Every day, doctors around the country depend on electricity to power life-saving equipment in their hospitals. Most of us don’t realize it, but the electricity in a hospital usually comes from their own on-site power plant—they are constantly producing their own power. In fact, the engineers in charge of these power plants always make more energy than they really need. This makes perfect sense when lives are on the line, but a lot of the energy ends up wasted.
What if you could find a way to stop producing wasted energy at large facilities like hospitals, but in a way that never compromised "keeping the (life-saving) lights on?" One of Greenstart’s startup companies is taking on this challenge, using clever technology and human-centered design. Root3 Technologies
makes intelligent software that reduces energy produced at power plants in hospitals and similar buildings by 10 to 30 percent. That could make a big difference for the environmental impact of these big energy users.
It’s not just hospitals that have these on-site power plants, but colleges, manufacturing plants, airports, and military bases too. In total, there are roughly 24,000 of them in the United States. All together, they spend about $40 billion every year producing energy. Somewhere between $6 and $12 billion of that cost is wasted on making energy that never gets used, says Root3’s co-founder Allison Hannon.
Root3 software makes a forecast of how much energy the facility will need, so it can stop producing what it doesn't need. The company started out with a complex computer model developed at Stanford University. Greenstart helped them figure out how to make these programs useful (and user-friendly) for their real-life customers.
Our design studio worked closely with the co-founders of Root3 to deeply understand the needs of the engineers in charge of running the power plant. When Root3 came to Greenstart, their software looked like a giant dashboard displaying information on every piece of equipment under their control. The engineers would look at the dashboard, and go back to running the plant the way they had always done before. How could the data and software actually be useful to them in managing the plant?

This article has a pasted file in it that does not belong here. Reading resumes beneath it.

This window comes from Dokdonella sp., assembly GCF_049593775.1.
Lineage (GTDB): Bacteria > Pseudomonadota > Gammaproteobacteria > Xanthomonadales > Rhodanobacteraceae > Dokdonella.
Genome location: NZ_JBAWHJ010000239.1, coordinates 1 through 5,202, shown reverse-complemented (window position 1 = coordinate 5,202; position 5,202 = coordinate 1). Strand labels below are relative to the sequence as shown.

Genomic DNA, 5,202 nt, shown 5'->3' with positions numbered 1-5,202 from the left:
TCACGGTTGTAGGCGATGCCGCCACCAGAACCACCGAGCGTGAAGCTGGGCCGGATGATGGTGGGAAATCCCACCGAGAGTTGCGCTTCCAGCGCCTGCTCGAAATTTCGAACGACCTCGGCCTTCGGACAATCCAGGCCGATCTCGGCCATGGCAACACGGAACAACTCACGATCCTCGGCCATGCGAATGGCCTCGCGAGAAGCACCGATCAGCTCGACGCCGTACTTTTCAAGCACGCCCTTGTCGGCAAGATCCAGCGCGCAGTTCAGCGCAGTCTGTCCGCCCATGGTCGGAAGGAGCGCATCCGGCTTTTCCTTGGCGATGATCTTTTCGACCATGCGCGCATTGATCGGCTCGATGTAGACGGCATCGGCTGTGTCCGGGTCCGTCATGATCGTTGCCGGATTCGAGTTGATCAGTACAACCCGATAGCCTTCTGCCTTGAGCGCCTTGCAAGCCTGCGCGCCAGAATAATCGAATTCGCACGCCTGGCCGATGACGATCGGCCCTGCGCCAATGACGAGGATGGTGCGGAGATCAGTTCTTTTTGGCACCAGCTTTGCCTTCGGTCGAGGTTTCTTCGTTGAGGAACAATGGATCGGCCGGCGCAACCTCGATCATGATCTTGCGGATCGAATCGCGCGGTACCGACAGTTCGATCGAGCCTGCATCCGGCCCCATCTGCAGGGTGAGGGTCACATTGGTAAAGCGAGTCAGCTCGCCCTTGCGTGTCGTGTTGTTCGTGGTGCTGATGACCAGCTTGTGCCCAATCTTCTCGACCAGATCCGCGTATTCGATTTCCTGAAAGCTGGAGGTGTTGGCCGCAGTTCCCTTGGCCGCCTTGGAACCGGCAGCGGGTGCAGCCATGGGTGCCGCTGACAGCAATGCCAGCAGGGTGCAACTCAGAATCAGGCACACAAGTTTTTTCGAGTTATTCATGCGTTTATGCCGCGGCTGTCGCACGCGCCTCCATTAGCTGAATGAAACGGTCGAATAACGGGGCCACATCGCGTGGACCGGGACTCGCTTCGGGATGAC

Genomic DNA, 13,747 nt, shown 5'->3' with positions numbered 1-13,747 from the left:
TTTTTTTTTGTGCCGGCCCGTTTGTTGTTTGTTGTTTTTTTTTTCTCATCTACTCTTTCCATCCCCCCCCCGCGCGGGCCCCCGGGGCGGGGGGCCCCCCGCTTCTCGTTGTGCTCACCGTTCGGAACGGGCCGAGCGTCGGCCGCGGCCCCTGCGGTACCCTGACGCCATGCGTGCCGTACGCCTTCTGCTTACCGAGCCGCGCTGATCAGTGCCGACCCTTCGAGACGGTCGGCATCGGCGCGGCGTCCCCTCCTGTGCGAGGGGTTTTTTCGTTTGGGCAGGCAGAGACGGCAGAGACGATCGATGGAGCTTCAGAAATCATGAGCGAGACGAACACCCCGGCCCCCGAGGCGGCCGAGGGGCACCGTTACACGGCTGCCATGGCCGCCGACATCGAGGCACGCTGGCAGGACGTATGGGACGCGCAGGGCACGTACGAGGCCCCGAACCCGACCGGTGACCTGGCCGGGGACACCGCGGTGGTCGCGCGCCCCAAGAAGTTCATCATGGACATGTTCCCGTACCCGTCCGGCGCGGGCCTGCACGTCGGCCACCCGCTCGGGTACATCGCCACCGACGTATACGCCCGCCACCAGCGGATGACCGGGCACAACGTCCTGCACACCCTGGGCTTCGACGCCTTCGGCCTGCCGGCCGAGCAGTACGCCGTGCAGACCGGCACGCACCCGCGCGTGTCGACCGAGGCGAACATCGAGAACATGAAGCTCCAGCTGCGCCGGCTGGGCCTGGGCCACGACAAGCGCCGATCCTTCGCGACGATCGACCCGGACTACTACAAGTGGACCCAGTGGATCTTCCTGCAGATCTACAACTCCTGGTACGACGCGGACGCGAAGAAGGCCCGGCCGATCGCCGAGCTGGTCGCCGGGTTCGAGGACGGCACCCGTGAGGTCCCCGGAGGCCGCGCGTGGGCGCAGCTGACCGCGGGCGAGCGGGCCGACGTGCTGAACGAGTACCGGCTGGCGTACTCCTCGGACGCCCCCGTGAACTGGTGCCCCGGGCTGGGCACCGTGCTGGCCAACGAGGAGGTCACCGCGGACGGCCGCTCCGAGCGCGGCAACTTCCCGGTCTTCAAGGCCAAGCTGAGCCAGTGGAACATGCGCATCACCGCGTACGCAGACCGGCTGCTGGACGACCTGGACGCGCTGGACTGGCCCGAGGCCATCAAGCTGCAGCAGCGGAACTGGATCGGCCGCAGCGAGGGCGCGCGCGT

The design team discovered that the best solution would allow the power plant controllers to see only the most important data and receive a suggested action from the software. In a story of radical simplification, the software now suggests to the users when to turn their equipment on, off, or down. The firehose of data, lights, and boxes on the screen became user-friendly tool for making decisions. Power plant managers become empowered to reduce energy production in an incredibly simple way.
Greenstart’s work with Root3 highlights the sweet spot of technology and human-centered design that solves a big real-world problem. The solution combines real-time data and information technology with a deep understanding of customer needs. This allows power plant managers at hospitals and other facilities to do their job better. The amount of energy wasted is greatly reduced, but the lights and important equipment always stay on.
This month, challenge a neighbor to GOOD's energy smackdown. Find a neighbor with a household of roughly the same square footage and see who can trim their power bill the most. Throughout February, we'll share ideas and resources for shrinking your household carbon footprint, so join the conversation at good.is/energy.